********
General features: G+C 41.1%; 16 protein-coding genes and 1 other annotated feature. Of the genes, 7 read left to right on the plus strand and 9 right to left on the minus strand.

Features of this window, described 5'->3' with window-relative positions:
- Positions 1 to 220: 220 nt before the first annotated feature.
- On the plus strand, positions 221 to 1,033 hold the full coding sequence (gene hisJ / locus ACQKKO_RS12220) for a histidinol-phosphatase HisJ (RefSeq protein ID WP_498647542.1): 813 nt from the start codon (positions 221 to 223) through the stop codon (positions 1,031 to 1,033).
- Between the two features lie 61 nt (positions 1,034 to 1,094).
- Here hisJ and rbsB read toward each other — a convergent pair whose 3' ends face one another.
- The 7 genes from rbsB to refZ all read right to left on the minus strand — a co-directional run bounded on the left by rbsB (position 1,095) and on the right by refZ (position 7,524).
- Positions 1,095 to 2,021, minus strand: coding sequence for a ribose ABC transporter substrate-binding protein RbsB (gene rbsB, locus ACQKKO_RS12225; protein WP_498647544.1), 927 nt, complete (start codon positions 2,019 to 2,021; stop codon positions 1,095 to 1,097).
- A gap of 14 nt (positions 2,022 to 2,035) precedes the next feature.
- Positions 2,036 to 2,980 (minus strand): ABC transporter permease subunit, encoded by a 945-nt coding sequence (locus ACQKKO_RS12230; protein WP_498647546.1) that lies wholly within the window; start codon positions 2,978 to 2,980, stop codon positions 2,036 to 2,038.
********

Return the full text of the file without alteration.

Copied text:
General features: G+C 41.1%; 16 protein-coding genes and 1 other annotated feature. Of the genes, 7 read left to right on the plus strand and 9 right to left on the minus strand.

Features of this window, described 5'->3' with window-relative positions:
- Positions 1 to 220: 220 nt before the first annotated feature.
- On the plus strand, positions 221 to 1,033 hold the full coding sequence (gene hisJ / locus ACQKKO_RS12220) for a histidinol-phosphatase HisJ (RefSeq protein ID WP_498647542.1): 813 nt from the start codon (positions 221 to 223) through the stop codon (positions 1,031 to 1,033).
- Between the two features lie 61 nt (positions 1,034 to 1,094).
- Here hisJ and rbsB read toward each other — a convergent pair whose 3' ends face one another.
- The 7 genes from rbsB to refZ all read right to left on the minus strand — a co-directional run bounded on the left by rbsB (position 1,095) and on the right by refZ (position 7,524).
- Positions 1,095 to 2,021, minus strand: coding sequence for a ribose ABC transporter substrate-binding protein RbsB (gene rbsB, locus ACQKKO_RS12225; protein WP_498647544.1), 927 nt, complete (start codon positions 2,019 to 2,021; stop codon positions 1,095 to 1,097).
- A gap of 14 nt (positions 2,022 to 2,035) precedes the next feature.
- Positions 2,036 to 2,980 (minus strand): ABC transporter permease subunit, encoded by a 945-nt coding sequence (locus ACQKKO_RS12230; protein WP_498647546.1) that lies wholly within the window; start codon positions 2,978 to 2,980, stop codon positions 2,036 to 2,038.